Gateway's CEO Praises Presidential Candidates for Talking about Drug Abuse
November 18, 2015
As the problem of drug abuse continues to rise nationwide, the CEO of Gateway Alcohol & Drug Treatment Centers is praising statements by presidential candidates for putting a spotlight on the issue.
Dr. Thomas P. Britton, Gateway President and CEO, noted that drug abuse affects more than one in 12 people in the U.S. yet less than 10 percent of those afflicted receive treatment.
"Given the increasing rate of drug addiction and abuse in this country, it's important for presidential candidates to talk about this issue and how they would address it," Britton said. "The additional awareness the candidates conversations are generating is positive, but it is critical that the American people understand that addiction is both a physical and mental disease that responds well to effective treatment. Research shows that addiction is equally prevalent across all people independent of socioeconomics, race, gender or age."
In a video that went viral recently, Chris Christie spoke of losing a friend to drug addiction and favored drug treatment over incarceration. Jeb Bush, Carly Fiorina and Ted Cruz have talked about the terrible impact that drug addiction had on their families. Dr. Ben Carson, on CBS's Face the Nation, linked addiction to a loss of values.
Hillary Clinton called drug and alcohol addiction a "quiet epidemic" and pledged to spend $7.5 billion over 10 years to combat drug abuse. Clinton also called for criminal justice reform to reduce prison time for nonviolent offenders and provide early release for some prisoners.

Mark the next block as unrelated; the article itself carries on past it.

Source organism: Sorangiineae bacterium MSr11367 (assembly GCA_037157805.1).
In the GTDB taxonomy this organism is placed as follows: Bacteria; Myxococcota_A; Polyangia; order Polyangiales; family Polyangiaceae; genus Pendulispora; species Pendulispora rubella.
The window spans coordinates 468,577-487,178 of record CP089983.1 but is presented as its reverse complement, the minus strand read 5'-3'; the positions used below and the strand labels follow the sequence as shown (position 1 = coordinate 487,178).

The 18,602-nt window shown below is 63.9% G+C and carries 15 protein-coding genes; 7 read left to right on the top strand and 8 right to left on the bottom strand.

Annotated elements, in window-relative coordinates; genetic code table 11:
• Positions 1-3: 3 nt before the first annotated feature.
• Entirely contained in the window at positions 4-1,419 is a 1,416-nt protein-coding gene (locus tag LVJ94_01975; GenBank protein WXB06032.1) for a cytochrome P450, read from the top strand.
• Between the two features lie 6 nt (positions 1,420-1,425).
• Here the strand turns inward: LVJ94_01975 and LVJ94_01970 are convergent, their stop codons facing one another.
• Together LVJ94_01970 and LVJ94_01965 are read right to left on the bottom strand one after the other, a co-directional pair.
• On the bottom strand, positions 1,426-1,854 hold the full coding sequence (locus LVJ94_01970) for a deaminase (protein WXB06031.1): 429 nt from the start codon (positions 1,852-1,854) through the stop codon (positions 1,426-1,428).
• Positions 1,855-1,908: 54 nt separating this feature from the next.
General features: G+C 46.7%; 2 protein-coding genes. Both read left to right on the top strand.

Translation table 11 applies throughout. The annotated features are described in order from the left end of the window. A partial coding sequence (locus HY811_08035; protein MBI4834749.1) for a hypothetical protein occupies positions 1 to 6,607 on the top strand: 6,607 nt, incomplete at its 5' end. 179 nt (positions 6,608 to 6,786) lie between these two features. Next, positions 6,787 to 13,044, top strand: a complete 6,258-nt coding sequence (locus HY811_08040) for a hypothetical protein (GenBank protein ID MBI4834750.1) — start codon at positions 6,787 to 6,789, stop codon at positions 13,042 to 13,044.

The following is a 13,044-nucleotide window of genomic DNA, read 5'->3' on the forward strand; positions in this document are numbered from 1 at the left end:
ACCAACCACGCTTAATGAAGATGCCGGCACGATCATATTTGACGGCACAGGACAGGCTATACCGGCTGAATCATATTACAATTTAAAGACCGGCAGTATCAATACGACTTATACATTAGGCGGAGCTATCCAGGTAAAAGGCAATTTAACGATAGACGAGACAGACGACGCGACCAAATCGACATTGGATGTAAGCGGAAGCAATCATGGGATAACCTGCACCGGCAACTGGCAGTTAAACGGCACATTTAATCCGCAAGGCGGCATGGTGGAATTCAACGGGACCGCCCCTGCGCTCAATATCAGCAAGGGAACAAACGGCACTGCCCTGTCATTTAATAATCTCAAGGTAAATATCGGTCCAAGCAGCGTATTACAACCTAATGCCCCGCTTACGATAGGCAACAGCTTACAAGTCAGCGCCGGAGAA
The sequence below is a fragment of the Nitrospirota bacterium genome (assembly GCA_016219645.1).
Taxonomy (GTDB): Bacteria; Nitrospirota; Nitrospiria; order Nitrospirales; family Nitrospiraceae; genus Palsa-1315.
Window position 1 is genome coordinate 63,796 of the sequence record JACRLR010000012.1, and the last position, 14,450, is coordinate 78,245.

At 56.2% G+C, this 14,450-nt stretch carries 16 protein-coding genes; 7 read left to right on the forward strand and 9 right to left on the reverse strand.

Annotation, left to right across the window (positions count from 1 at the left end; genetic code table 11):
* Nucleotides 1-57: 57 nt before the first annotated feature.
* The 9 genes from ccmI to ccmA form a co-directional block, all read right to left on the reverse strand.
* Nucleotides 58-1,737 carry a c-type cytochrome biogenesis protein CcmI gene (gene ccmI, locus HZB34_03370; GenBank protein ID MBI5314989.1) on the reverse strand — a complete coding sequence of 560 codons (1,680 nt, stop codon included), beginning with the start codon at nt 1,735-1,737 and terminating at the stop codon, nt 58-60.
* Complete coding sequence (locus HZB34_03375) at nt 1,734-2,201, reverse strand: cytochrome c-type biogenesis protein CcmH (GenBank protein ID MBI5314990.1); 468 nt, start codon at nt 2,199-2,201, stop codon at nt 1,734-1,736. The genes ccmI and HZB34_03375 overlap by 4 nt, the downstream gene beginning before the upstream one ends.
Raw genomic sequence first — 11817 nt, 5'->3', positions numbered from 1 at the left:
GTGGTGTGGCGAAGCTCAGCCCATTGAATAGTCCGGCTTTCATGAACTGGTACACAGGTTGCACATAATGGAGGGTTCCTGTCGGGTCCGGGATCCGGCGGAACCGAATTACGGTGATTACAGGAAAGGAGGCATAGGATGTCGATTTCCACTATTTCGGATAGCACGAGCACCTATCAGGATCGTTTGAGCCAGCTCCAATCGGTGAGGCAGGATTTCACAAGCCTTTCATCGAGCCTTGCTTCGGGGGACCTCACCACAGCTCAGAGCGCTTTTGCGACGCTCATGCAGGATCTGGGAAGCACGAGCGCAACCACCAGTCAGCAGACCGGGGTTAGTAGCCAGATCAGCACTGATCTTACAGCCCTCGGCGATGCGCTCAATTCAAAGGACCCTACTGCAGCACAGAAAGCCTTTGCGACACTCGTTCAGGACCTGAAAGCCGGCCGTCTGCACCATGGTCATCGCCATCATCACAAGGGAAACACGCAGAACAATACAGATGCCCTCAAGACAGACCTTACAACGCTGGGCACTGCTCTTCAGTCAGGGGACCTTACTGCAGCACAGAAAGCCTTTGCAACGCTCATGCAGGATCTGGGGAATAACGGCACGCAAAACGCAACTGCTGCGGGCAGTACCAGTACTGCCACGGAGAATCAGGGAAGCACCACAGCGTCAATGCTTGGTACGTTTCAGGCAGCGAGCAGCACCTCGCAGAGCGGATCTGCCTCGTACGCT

"With release programs it's important to provide substance use disorder treatment early during someone's incarceration and from the moment they're released, or you will end up seeing a continuous cycle of people being re-incarcerated for the same drug-related offenses," Britton said.
With nearly 50 years of clinical experience, Gateway is the largest provider of drug abuse and alcohol treatment programs in Illinois. Gateway serves more than 10,000 people per day in treatment centers throughout the state and in corrections programs across the U.S.
Gateway offers a comprehensive approach to drug rehab. With 10 facilities throughout Illinois, including Carbondale, Chicago, Lake County, Fox Valley, Springfield, and the St. Louis Metro East area , its staff creates personalized treatment plans for each client, one that treats the underlying causes of substance abuse—not just their addiction to drugs or alcohol.
Services include substance-abuse education, group and individual counseling, medical treatment of withdrawal symptoms and integrated therapy for underlying mental health concerns. Gateway also provides family counseling and education, relapse prevention and aftercare recovery support programs for teens and adults.
About Gateway Alcohol & Drug Treatment
Since 1968 our goal has been straightforward: to help clients get their life back on track and achieve a life of sobriety, free from drug use and symptoms of mental illness, that is productive, socially responsible, and healthy. Gateway Foundation is the largest nonprofit treatment provider in the country that specializes in the treatment of substance use disorders, providing treatment for men, women, adolescents, and clients diagnosed with co-occurring mental health disorders.
Gateway's Community Division has treatment centers located throughout Illinois, including Carbondale, Chicago, Lake County, Fox Valley, Springfield, and
the St. Louis Metro East area. These centers offer residential and outpatient treatment services for adults, teens, and adolescents accessed through insurance, state funding, and self-pay.
Gateway's professional clinicians help thousands of individuals successfully complete treatment by developing a personalized plan that treats the underlying causes of substance abuse—not just addiction to drugs or alcohol.
Learn more about insurance coverage, treatment options, or Gateway's confidential consultation at RecoverGateway.org or call 877-505-HOPE (4673).
Reporters and Editors, for more information, please call Jason Stutz at 312-663-1130.